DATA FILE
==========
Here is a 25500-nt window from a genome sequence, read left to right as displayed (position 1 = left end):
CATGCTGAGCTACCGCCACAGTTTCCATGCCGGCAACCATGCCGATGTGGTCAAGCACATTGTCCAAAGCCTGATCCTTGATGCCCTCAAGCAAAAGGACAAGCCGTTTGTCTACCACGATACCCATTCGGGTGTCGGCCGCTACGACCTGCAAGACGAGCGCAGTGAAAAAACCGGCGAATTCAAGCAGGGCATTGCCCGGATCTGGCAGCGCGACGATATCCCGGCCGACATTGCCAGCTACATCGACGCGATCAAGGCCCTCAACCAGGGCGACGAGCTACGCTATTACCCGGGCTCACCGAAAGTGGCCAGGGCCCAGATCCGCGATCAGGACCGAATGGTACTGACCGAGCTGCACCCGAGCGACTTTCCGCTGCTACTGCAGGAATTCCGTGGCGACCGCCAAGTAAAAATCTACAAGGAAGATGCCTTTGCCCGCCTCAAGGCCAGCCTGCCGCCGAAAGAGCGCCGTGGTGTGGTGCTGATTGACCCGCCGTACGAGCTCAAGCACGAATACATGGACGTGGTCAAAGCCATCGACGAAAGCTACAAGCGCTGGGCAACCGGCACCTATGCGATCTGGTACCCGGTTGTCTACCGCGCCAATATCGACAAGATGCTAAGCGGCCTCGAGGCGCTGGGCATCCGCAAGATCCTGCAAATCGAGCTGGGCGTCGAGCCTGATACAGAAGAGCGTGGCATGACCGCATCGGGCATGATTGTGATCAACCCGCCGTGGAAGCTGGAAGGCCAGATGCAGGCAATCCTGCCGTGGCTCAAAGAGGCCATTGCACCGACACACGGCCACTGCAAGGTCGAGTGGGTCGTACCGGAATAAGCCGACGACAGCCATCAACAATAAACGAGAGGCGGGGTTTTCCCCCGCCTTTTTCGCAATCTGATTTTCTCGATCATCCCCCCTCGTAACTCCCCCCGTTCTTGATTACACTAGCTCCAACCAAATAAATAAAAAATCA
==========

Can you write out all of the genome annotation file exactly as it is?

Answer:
Here is a 25500-nt window from a genome sequence, read left to right as displayed (position 1 = left end):
CATGCTGAGCTACCGCCACAGTTTCCATGCCGGCAACCATGCCGATGTGGTCAAGCACATTGTCCAAAGCCTGATCCTTGATGCCCTCAAGCAAAAGGACAAGCCGTTTGTCTACCACGATACCCATTCGGGTGTCGGCCGCTACGACCTGCAAGACGAGCGCAGTGAAAAAACCGGCGAATTCAAGCAGGGCATTGCCCGGATCTGGCAGCGCGACGATATCCCGGCCGACATTGCCAGCTACATCGACGCGATCAAGGCCCTCAACCAGGGCGACGAGCTACGCTATTACCCGGGCTCACCGAAAGTGGCCAGGGCCCAGATCCGCGATCAGGACCGAATGGTACTGACCGAGCTGCACCCGAGCGACTTTCCGCTGCTACTGCAGGAATTCCGTGGCGACCGCCAAGTAAAAATCTACAAGGAAGATGCCTTTGCCCGCCTCAAGGCCAGCCTGCCGCCGAAAGAGCGCCGTGGTGTGGTGCTGATTGACCCGCCGTACGAGCTCAAGCACGAATACATGGACGTGGTCAAAGCCATCGACGAAAGCTACAAGCGCTGGGCAACCGGCACCTATGCGATCTGGTACCCGGTTGTCTACCGCGCCAATATCGACAAGATGCTAAGCGGCCTCGAGGCGCTGGGCATCCGCAAGATCCTGCAAATCGAGCTGGGCGTCGAGCCTGATACAGAAGAGCGTGGCATGACCGCATCGGGCATGATTGTGATCAACCCGCCGTGGAAGCTGGAAGGCCAGATGCAGGCAATCCTGCCGTGGCTCAAAGAGGCCATTGCACCGACACACGGCCACTGCAAGGTCGAGTGGGTCGTACCGGAATAAGCCGACGACAGCCATCAACAATAAACGAGAGGCGGGGTTTTCCCCCGCCTTTTTCGCAATCTGATTTTCTCGATCATCCCCCCTCGTAACTCCCCCCGTTCTTGATTACACTAGCTCCAACCAAATAAATAAAAAATCA